Ansel Adams Wilderness: A Wild Experience In the Sierra Nevada
Photo © Michael Olwyler ©
We go to Wilderness to witness beauty. We go there for challenge, renewal, and to share with our family and friends the wonders of what we experience. The approach to the Ansel Adams Wilderness from the west in the southern Sierra Nevada, off the southern border of Yosemite National Park, is long, but not difficult.
The Ansel Adams Wilderness spans 231,533 acres. In 1984, after his death, the area was named in honor of Ansel Adams, well-known environmentalist and nature photographer who is famous for his black and white landscape photographs of the Sierra Nevada.
The Ansel Adams Wilderness is managed by the Sierra and Inyo National Forests. Entry access into the wilderness is administered by each National Forest through trailheads under their purview. The 'western slope' of the Ansel Adams Wilderness is a more gentle experience, but it's not without its challenges. And, of course, you must use bear canisters and proper food storage, leave no trace of your visit, and reduce your use of natural resources. If everyone did this, you could come back with your grandchildren in 25 years and see it exactly as it was during your first experience here.
You'll see lots of forested areas in this portion of the Ansel Adams Wilderness, as well as smooth and rounded peaks; spectacularly rugged canyons; old, healing forest-fire scars; lakes with gentle ripples reflecting the sky; storms of intense ferocity and striking beauty; and that bear who can rip apart your stuff sack after untying it from your high-line. You can walk or ride a horse here, and, though the more used trails are kept clear by a small and effective trail crew, they are difficult to maneuver. Make sure you have a map and someone at home who knows your itinerary and emergency contacts when you don't show up on time.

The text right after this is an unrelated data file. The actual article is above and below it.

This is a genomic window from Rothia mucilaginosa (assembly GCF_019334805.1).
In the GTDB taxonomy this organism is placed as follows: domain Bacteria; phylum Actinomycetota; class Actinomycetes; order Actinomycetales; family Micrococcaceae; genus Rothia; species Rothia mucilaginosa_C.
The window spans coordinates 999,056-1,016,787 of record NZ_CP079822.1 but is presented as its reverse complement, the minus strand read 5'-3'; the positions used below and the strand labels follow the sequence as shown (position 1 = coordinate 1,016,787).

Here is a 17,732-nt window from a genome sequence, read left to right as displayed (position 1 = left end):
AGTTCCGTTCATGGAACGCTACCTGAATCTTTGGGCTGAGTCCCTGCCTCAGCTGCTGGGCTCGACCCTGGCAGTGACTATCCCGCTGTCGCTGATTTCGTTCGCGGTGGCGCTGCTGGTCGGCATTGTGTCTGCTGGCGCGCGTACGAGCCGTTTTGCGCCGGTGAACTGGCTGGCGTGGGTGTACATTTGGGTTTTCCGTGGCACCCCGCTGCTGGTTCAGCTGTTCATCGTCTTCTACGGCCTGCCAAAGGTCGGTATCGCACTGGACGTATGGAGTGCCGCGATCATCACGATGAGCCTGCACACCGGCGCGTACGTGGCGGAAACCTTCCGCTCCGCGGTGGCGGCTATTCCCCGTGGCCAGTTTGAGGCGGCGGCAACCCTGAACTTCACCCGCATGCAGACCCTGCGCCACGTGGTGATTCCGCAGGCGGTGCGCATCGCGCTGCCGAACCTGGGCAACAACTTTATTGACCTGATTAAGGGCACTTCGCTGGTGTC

You should be familiar with and use the principles of 'Leave No Trace' backpacking. Review and learn the principles at http://www.lnt.org/programs/principles.php
Between spring snow-melt in June and the subtle color-fest of October, access into this portion of the Ansel Adams Wilderness from the town of North Fork and the Bass Lake area is relatively easy. The approximately 1.5 hour drive to trailheads near the Clover Meadow Station (7,001 foot elevation) follows portions of the Sierra Vista Scenic Byway - Forest Road FS81, which sometimes is called the Minarets Road or the Mammoth Pool Road. Along the Minarets Road you'll follow the meanders of the Middle Fork of the San Joaquin River gorge. If you use the Beasore Road (Forest Road 5S07, also a portion of the Sierra Vista Scenic Byway), you'll rise quickly to Cold Springs Summit and through sometimes dense forests until the pavement ends, and then a slow, but good dirt road leads you onward to your destination.
There are several trailheads accessible from the town of North Fork or from Bass Lake: Jackass Lakes; Norris Creek and Fernandez Pass, the most popular trailheads; Isberg Pass; the Mammoth Trailhead; Miller and Cassidy Crossing; Piau (formerly Squaw) Dome; South Fork; Hell's Half Acre; and the Logan Meadow Trailhead. Trailheads on the High Sierra Ranger District access other areas of southern portion of the Wilderness.
You must plan well ahead and prepare for any possibility in the wilderness. Out there you're on your own! You MUST have a wilderness permit, so please visit the website listed below for details. Or, call the Bass Lake Ranger District office for information at (559) 877-2218 during business hours - they'll help you figure it out. You can make a reservation for a wilderness permit well in advance to guarantee access on the day you want to enter the wilderness. There are entry quotas for all trailheads entering the Ansel Adams Wilderness. Information for entry into the southern portion of the Ansel Adams Wilderness on the High Sierra Ranger District can be obtained at (559) 855-5355.
Fees: Reservations for wilderness permits are $5 per person.
Pets must be on leash and in control, but don't expect the bears to believe that YOUR dog doesn't bite - they'll swat them to a pulp!
Equestrians can have a great experience in the wilderness, but they must take extra precautions to help maintain the character of wilderness. Please use weed free hay to help limit the spread of noxious weeds and protect our agriculture. Today, the Backcountry Horsemen of California recommend the best ways to reduce your impact, and how to share the resource with other users in the High Country Manners: A Common Sense Guide for Stock Users In the Sierra Nevada PDF file located in the sidebar. Stock packers need to use proper food storage to prevent unwanted bear encounters.